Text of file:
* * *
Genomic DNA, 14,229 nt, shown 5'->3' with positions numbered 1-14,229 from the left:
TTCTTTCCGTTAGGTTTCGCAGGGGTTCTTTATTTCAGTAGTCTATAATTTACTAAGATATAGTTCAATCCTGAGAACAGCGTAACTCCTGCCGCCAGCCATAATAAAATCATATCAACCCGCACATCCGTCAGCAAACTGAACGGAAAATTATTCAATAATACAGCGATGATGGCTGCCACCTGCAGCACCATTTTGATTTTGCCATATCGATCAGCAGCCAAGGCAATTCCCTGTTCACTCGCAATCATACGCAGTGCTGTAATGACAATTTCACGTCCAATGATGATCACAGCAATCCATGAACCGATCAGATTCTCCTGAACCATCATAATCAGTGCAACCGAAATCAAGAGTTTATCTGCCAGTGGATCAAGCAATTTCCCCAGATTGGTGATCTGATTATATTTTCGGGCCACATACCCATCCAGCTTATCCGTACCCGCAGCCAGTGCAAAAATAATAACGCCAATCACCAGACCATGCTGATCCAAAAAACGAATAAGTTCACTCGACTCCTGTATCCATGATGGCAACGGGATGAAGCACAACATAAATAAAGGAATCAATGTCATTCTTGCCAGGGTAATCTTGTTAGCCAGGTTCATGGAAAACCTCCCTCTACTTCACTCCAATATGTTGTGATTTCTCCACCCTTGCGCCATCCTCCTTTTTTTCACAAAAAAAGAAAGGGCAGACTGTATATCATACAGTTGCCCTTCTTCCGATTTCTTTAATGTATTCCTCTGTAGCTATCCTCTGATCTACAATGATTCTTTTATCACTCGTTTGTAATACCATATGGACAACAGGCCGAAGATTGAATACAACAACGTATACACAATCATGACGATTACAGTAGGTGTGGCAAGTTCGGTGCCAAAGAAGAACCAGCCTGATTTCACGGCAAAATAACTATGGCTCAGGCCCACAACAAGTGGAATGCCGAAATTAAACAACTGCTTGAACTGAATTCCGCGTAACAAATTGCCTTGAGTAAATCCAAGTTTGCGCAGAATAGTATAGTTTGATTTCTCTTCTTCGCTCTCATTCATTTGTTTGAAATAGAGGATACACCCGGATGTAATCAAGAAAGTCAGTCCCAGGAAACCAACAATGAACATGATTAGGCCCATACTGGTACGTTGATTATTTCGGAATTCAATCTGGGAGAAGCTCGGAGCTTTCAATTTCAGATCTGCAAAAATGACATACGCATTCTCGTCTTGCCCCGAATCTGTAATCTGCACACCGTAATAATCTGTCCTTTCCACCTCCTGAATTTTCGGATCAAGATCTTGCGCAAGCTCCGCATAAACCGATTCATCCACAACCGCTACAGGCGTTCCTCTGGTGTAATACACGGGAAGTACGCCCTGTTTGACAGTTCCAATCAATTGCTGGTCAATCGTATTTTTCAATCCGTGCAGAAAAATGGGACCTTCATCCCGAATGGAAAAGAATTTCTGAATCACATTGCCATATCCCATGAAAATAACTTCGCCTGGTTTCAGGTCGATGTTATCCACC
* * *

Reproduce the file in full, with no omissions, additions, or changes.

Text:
Genomic DNA, 14,229 nt, shown 5'->3' with positions numbered 1-14,229 from the left:
TTCTTTCCGTTAGGTTTCGCAGGGGTTCTTTATTTCAGTAGTCTATAATTTACTAAGATATAGTTCAATCCTGAGAACAGCGTAACTCCTGCCGCCAGCCATAATAAAATCATATCAACCCGCACATCCGTCAGCAAACTGAACGGAAAATTATTCAATAATACAGCGATGATGGCTGCCACCTGCAGCACCATTTTGATTTTGCCATATCGATCAGCAGCCAAGGCAATTCCCTGTTCACTCGCAATCATACGCAGTGCTGTAATGACAATTTCACGTCCAATGATGATCACAGCAATCCATGAACCGATCAGATTCTCCTGAACCATCATAATCAGTGCAACCGAAATCAAGAGTTTATCTGCCAGTGGATCAAGCAATTTCCCCAGATTGGTGATCTGATTATATTTTCGGGCCACATACCCATCCAGCTTATCCGTACCCGCAGCCAGTGCAAAAATAATAACGCCAATCACCAGACCATGCTGATCCAAAAAACGAATAAGTTCACTCGACTCCTGTATCCATGATGGCAACGGGATGAAGCACAACATAAATAAAGGAATCAATGTCATTCTTGCCAGGGTAATCTTGTTAGCCAGGTTCATGGAAAACCTCCCTCTACTTCACTCCAATATGTTGTGATTTCTCCACCCTTGCGCCATCCTCCTTTTTTTCACAAAAAAAGAAAGGGCAGACTGTATATCATACAGTTGCCCTTCTTCCGATTTCTTTAATGTATTCCTCTGTAGCTATCCTCTGATCTACAATGATTCTTTTATCACTCGTTTGTAATACCATATGGACAACAGGCCGAAGATTGAATACAACAACGTATACACAATCATGACGATTACAGTAGGTGTGGCAAGTTCGGTGCCAAAGAAGAACCAGCCTGATTTCACGGCAAAATAACTATGGCTCAGGCCCACAACAAGTGGAATGCCGAAATTAAACAACTGCTTGAACTGAATTCCGCGTAACAAATTGCCTTGAGTAAATCCAAGTTTGCGCAGAATAGTATAGTTTGATTTCTCTTCTTCGCTCTCATTCATTTGTTTGAAATAGAGGATACACCCGGATGTAATCAAGAAAGTCAGTCCCAGGAAACCAACAATGAACATGATTAGGCCCATACTGGTACGTTGATTATTTCGGAATTCAATCTGGGAGAAGCTCGGAGCTTTCAATTTCAGATCTGCAAAAATGACATACGCATTCTCGTCTTGCCCCGAATCTGTAATCTGCACACCGTAATAATCTGTCCTTTCCACCTCCTGAATTTTCGGATCAAGATCTTGCGCAAGCTCCGCATAAACCGATTCATCCACAACCGCTACAGGCGTTCCTCTGGTGTAATACACGGGAAGTACGCCCTGTTTGACAGTTCCAATCAATTGCTGGTCAATCGTATTTTTCAATCCGTGCAGAAAAATGGGACCTTCATCCCGAATGGAAAAGAATTTCTGAATCACATTGCCATATCCCATGAAAATAACTTCGCCTGGTTTCAGGTCGATGTTATCCACC